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  4. Actually, Kevvy, the GG owes her cushy job to the Liberals – Paul Martin to be exact. Let’s be precise here. And that could possibly be why she made the decision she did -dissolving Parliament in favour of a Liberal-led coalition would have been construed as a partisan decision on her part. Not that I’m saying I agree with her decision, and not saying I want to see Harper as PM, I’m just saying that it’s a hard decision to make, and delaying it for a month can be justified on her part. Which does lead me to the problem that the coalition forces are facing – attacking Michelle Jean for her decision, or the Liberals for not giving the NDP more cabinet positions or more highly placed ones, as some Blogging Dippers have already done, only helps the Conservatives. Let’s try and remember who the enemy is here, people….

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  5. Correction noted, thanks Dan. You’re right about knowing who the opponent is. I’ve seen a lot of anti-Liberal stuff lately in the Dipper blogs, and don’t like it at this time. This is not the time for partisan squabbling – that will come later. As the old adage goes, a coalition begins to dissolve the moment the threat is removed.

    This is a dangerous political game for all involved, and everyone, including the Bloc, have lots to lose.

    However, I don’t agree with Jean’s decision because it merely freezes the dispute in place – it was a gutless move that sets a bad precedent for future GG’s. Hell, it sets a bad precedent for her, after all, Parliament is back in January and who knows what Harper will pull. Deciding to prorogue essentially tells Harper that it’s okay to go and take this decision outside of Parliament and you know that he will; and he will tear the fucking place in half if that’s what it takes for Stevie to get his rental crown back.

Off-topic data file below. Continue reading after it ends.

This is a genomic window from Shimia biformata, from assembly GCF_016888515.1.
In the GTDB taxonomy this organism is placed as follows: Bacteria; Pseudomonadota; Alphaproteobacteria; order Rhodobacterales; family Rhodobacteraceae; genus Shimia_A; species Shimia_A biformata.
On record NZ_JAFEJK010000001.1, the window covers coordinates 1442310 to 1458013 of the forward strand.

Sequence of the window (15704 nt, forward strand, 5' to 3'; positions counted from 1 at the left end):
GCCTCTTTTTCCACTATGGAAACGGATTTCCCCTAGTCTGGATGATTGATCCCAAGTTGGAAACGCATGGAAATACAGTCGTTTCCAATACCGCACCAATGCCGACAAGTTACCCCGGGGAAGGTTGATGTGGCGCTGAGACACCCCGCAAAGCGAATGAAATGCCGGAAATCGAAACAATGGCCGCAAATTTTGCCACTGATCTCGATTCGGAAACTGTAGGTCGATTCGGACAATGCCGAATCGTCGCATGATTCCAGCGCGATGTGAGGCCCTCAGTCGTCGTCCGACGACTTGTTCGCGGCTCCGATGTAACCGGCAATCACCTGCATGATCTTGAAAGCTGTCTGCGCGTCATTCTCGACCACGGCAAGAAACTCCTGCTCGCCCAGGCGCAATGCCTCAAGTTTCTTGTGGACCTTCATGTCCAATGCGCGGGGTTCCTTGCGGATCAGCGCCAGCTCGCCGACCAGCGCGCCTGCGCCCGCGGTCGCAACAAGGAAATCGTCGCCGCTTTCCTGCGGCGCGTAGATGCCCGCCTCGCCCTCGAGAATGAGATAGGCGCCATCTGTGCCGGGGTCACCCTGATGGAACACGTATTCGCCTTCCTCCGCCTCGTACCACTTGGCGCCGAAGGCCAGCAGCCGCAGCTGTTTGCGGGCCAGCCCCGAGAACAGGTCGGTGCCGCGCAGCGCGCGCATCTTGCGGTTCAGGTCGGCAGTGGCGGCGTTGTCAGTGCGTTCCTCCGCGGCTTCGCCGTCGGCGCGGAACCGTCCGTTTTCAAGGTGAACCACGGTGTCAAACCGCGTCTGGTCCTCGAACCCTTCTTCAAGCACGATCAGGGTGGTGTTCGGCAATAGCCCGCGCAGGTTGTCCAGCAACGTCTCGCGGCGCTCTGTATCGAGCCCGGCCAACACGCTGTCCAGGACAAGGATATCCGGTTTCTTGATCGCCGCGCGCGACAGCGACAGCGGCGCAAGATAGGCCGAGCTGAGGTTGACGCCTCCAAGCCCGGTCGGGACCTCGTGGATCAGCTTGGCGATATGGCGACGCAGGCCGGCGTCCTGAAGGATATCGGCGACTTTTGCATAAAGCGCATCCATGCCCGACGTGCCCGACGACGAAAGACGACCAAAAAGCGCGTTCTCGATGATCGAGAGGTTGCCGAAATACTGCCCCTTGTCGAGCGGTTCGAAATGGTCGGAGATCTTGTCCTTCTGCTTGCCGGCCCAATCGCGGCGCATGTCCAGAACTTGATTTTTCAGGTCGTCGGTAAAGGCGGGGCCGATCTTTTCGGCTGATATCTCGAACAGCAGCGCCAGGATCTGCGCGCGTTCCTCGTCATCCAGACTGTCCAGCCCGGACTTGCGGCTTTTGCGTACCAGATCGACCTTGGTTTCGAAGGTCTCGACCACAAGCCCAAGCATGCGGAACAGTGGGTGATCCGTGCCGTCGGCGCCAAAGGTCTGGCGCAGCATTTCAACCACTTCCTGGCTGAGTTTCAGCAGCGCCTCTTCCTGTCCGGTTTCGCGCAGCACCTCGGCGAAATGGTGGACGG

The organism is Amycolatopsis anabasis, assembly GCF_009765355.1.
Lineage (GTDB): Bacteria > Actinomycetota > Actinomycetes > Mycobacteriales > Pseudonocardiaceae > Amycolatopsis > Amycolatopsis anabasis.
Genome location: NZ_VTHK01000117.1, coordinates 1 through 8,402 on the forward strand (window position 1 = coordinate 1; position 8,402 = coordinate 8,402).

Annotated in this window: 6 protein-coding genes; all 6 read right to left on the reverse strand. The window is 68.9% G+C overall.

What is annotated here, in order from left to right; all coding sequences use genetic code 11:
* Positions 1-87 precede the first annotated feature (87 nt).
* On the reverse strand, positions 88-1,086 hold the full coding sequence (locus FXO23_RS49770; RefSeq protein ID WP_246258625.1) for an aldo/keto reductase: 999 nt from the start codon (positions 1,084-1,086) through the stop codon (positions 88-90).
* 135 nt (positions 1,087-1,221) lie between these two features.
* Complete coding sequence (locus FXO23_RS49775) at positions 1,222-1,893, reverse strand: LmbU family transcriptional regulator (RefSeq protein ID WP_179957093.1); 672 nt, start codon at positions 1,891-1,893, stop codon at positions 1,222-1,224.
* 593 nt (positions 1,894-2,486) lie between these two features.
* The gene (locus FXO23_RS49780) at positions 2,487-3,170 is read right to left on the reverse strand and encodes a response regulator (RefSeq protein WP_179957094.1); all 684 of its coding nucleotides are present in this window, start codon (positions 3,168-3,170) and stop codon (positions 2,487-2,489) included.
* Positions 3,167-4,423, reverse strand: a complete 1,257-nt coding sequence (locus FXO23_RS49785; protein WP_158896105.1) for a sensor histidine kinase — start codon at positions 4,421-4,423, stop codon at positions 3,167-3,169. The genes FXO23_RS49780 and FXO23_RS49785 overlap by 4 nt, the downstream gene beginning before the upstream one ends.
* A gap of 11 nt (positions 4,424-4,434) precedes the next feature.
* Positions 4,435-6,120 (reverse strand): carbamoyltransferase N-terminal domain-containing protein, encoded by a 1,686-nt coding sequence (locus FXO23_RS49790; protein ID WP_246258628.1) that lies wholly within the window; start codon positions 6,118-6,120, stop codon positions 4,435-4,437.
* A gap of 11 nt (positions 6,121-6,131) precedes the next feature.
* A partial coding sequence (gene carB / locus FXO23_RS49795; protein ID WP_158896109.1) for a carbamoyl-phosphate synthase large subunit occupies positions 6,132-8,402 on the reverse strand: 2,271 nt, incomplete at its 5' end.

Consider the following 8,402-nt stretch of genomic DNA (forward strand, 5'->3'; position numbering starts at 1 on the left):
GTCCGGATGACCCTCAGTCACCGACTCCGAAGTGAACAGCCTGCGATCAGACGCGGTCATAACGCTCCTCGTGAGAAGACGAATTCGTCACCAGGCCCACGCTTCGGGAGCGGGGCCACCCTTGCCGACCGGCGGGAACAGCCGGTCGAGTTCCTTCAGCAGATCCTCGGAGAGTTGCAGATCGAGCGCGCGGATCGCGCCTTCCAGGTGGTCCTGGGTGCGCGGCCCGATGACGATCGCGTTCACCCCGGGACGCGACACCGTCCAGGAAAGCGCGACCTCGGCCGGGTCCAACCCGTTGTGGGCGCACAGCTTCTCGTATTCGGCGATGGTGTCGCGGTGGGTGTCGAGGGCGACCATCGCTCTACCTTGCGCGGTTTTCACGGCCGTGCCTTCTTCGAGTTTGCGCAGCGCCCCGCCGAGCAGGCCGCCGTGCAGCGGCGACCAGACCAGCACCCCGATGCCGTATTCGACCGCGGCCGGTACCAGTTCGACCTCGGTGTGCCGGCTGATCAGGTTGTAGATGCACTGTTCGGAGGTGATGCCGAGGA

I don’t like any of this.

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  6. I agree that the decision freezes the dispute, and frees Harper to take this outside Parliament, I’ve already said it’s not one I agree with. I think what I meant to say was that in trying to appear above partisan politics, the GG may have moved too far in the opposite direction. And it does provide another nail the coalition can use to hammer Harper with – less than a month ago he was saying that the economic crisis was so serious that Parliament had to be called in before Christmas, but now he’s decided that they can go away for 2 months? Besides, Kevvy – take the long view, remember that the last case of an autocratic ruler who kept Parliament closed to avoid decisions he didn’t like was Charles I.

    (I will now pause to let Flash chime in with a Monty Python reference….)

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  7. What, am I that predictable?
    The only thing that comes to mind is that Charles I was five foot six inches tall at the start of his reign, but only four foot eight inches tall at the end of it, which led to the taking over of the Commonwealth by:
    Oooolliver Cromwelll…Lord Proteeector of Ennnglannd…

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  8. Oh well. If the Coalition can hold together until January 26th, they’ll show the monumental number of ignorant fucktards in this country that Coalitions have potential. If they can’t, it will bother me, but not particularly surprise me. I am interested to see how the Liberal caucus deals with anti-French maniacs like Jim Karygiannis.

    Or rather, the Conservative caucus. I predict a ratting or two.